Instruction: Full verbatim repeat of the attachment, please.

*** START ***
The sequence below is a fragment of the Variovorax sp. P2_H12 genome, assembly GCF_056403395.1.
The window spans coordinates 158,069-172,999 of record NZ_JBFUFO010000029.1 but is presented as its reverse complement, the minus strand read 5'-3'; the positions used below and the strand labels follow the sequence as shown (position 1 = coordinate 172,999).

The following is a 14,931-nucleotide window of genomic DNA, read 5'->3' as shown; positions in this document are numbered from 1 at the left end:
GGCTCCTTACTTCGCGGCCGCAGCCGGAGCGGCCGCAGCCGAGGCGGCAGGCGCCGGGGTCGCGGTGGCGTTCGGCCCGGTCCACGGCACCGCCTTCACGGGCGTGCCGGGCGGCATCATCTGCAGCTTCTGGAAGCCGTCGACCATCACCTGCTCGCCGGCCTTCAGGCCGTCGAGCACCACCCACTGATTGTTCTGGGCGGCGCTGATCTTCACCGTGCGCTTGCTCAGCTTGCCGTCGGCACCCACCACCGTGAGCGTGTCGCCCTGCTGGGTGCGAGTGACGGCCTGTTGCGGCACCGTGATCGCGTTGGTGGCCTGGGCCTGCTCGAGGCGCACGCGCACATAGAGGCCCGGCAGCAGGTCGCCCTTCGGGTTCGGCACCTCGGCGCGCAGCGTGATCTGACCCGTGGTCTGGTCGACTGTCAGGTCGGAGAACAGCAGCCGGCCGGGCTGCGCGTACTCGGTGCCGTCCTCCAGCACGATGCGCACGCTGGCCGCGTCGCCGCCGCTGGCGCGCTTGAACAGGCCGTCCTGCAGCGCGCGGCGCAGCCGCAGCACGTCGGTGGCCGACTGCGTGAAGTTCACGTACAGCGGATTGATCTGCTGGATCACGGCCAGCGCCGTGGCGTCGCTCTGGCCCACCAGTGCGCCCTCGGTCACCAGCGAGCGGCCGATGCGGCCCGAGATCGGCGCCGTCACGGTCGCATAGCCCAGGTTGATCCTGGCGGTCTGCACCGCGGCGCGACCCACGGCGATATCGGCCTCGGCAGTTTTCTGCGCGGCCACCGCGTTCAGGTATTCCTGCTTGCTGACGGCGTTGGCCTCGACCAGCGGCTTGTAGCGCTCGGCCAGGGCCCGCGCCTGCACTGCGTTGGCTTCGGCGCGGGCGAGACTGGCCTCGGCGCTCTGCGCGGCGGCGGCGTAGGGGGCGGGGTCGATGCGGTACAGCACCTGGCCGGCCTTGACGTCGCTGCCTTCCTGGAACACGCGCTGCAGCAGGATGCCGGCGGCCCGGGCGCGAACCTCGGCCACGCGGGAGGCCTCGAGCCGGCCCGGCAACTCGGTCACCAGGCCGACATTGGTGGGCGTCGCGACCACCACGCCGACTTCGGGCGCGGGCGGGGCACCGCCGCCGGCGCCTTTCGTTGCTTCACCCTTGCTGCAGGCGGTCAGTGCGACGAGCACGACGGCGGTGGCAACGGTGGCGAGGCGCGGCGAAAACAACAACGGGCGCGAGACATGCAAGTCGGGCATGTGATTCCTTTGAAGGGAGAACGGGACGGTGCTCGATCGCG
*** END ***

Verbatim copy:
The sequence below is a fragment of the Variovorax sp. P2_H12 genome, assembly GCF_056403395.1.
The window spans coordinates 158,069-172,999 of record NZ_JBFUFO010000029.1 but is presented as its reverse complement, the minus strand read 5'-3'; the positions used below and the strand labels follow the sequence as shown (position 1 = coordinate 172,999).

The following is a 14,931-nucleotide window of genomic DNA, read 5'->3' as shown; positions in this document are numbered from 1 at the left end:
GGCTCCTTACTTCGCGGCCGCAGCCGGAGCGGCCGCAGCCGAGGCGGCAGGCGCCGGGGTCGCGGTGGCGTTCGGCCCGGTCCACGGCACCGCCTTCACGGGCGTGCCGGGCGGCATCATCTGCAGCTTCTGGAAGCCGTCGACCATCACCTGCTCGCCGGCCTTCAGGCCGTCGAGCACCACCCACTGATTGTTCTGGGCGGCGCTGATCTTCACCGTGCGCTTGCTCAGCTTGCCGTCGGCACCCACCACCGTGAGCGTGTCGCCCTGCTGGGTGCGAGTGACGGCCTGTTGCGGCACCGTGATCGCGTTGGTGGCCTGGGCCTGCTCGAGGCGCACGCGCACATAGAGGCCCGGCAGCAGGTCGCCCTTCGGGTTCGGCACCTCGGCGCGCAGCGTGATCTGACCCGTGGTCTGGTCGACTGTCAGGTCGGAGAACAGCAGCCGGCCGGGCTGCGCGTACTCGGTGCCGTCCTCCAGCACGATGCGCACGCTGGCCGCGTCGCCGCCGCTGGCGCGCTTGAACAGGCCGTCCTGCAGCGCGCGGCGCAGCCGCAGCACGTCGGTGGCCGACTGCGTGAAGTTCACGTACAGCGGATTGATCTGCTGGATCACGGCCAGCGCCGTGGCGTCGCTCTGGCCCACCAGTGCGCCCTCGGTCACCAGCGAGCGGCCGATGCGGCCCGAGATCGGCGCCGTCACGGTCGCATAGCCCAGGTTGATCCTGGCGGTCTGCACCGCGGCGCGACCCACGGCGATATCGGCCTCGGCAGTTTTCTGCGCGGCCACCGCGTTCAGGTATTCCTGCTTGCTGACGGCGTTGGCCTCGACCAGCGGCTTGTAGCGCTCGGCCAGGGCCCGCGCCTGCACTGCGTTGGCTTCGGCGCGGGCGAGACTGGCCTCGGCGCTCTGCGCGGCGGCGGCGTAGGGGGCGGGGTCGATGCGGTACAGCACCTGGCCGGCCTTGACGTCGCTGCCTTCCTGGAACACGCGCTGCAGCAGGATGCCGGCGGCCCGGGCGCGAACCTCGGCCACGCGGGAGGCCTCGAGCCGGCCCGGCAACTCGGTCACCAGGCCGACATTGGTGGGCGTCGCGACCACCACGCCGACTTCGGGCGCGGGCGGGGCACCGCCGCCGGCGCCTTTCGTTGCTTCACCCTTGCTGCAGGCGGTCAGTGCGACGAGCACGACGGCGGTGGCAACGGTGGCGAGGCGCGGCGAAAACAACAACGGGCGCGAGACATGCAAGTCGGGCATGTGATTCCTTTGAAGGGAGAACGGGACGGTGCTCGATCGCG